One thing I can be sure of is: Mom is always right! Growing up, my mother would
nag gently remind us kids to wash our produce. It almost took away the excitement of eating it. Do I really have to go through the trouble? Like a normal child, rebellion was a fun part of my day. I would grab a bowl full of grapes and run, after all a little dirt can’t hurt anyone right? Now I have to convince my own children of this simple reminder. But first, I needed to understand “why” myself.
There are obvious benefits in washing and sometimes even scrubbing your fruit and veggies (peel and no peel) This includes using certain food safety precautions just like you would do with raw items. The pathogens can even form into little groups and make communities called biofilm to coat the vegetable or fruit and protects the bacteria from harm.
Not only can washing and peeling protect you, it really enhances the taste. (Now comes the embarrassing confession) I can say that I have always thought a peach was just supposed to have fuzzies. I didn’t comprehend that gently washing and rubbing the peach under water, will get rid of the fuzz. This was the very reason why I never liked peaches. I still don’t understand why the fuzz is there in the first place?
It wasn’t a rule that mom was putting on us children to take away our fun. It’s a gloomy reality. We are all aware of the recent cantaloupe contamination, marking it the deadliest food outbreak in over a decade. In the US, the Centers for Disease Control (CDC) estimates that 1809 people die each year from pathogens transmitted via food. Click http://en.wikipedia.org/wiki/List_of_foodborne_illness_outbreaks_in_the_United_States to see food outbreaks since 1963. This is a serious concern.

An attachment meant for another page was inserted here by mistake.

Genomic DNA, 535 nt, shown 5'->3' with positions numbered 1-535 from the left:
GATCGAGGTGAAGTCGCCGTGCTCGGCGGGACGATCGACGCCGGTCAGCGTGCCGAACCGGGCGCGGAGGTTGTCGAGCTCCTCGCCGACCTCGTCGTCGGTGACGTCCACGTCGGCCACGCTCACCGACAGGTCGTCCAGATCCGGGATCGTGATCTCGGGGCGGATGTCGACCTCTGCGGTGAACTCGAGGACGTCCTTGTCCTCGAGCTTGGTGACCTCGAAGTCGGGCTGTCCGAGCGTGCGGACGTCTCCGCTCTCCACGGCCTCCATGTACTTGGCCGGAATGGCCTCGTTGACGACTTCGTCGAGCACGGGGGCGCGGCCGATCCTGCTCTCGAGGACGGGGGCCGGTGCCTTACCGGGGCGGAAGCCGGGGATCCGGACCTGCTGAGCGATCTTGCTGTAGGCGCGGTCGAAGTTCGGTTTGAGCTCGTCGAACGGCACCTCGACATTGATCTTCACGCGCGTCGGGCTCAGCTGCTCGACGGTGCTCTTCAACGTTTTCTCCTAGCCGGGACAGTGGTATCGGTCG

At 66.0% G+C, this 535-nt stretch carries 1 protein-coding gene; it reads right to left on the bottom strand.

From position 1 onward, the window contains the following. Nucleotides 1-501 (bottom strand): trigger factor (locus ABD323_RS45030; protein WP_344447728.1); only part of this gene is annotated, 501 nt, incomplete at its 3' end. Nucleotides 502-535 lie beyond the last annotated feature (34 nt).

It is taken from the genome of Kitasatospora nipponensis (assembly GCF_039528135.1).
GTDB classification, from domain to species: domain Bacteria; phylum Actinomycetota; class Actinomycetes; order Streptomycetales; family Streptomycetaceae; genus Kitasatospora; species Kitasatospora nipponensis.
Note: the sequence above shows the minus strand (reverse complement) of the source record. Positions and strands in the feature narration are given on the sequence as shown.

5-10 strangers have touched your produce before you eat it. This number increases when you consider the farm workers, transportation,delivery and countless people seeking the best apple at the super market…a perfect example was a woman sorting through green beans at the grocery store today. Let’s call her Sally. Sally was diligently filtering the good and bad green beans, when a violent coughing episode caught the best of her. She continued to hack all over the produce. Lord knows the distance those germs traveled. Now imagine the poor unsuspecting victim that puts those coughed on green beans into their bag, to later on rationalize (like I do) that I don’t need to wash the vegetables….after all the cooking process will get rid of the bugs right?
Produce is covered in pesticides and other harmful toxins.
- Know where your food comes from.
- Explore the possibility of buying locally grown produce, this will support other families and bring you top quality
- Grow your own food if you can
- Be picky when you choose your produce- avoid bruised produce.
- Some people suggest using one part vinegar to three parts water (good for removing bacteria, and may help break down wax, too)
- Wash and peel, wash hands and counter tops after handling
- Beware of What’s Lurking on That Peel (fitsugar.com)
- The ‘Clean 15 & Dirty Dozen’ Foods List: How to Safely Consume Fruits and Vegetables (indiancountrytodaymedianetwork.com)
- Health Tip: Wash Clementines Before Eating Them (fitsugar.com)
- Simple tips to eating clean, toxin-free fruit (nj.com)
- Is Your Food Safe (rhonda27405.wordpress.com)
- No food safe from contamination, but risk can be lowered (ctv.ca)
- Killer cantaloupe, scary sprouts _ what to do? (seattletimes.nwsource.com)
- Killer cantaloupe, scary sprouts _ what to do? (sfgate.com)
- Irradiation and the ‘Ick Factor’ (opinionator.blogs.nytimes.com)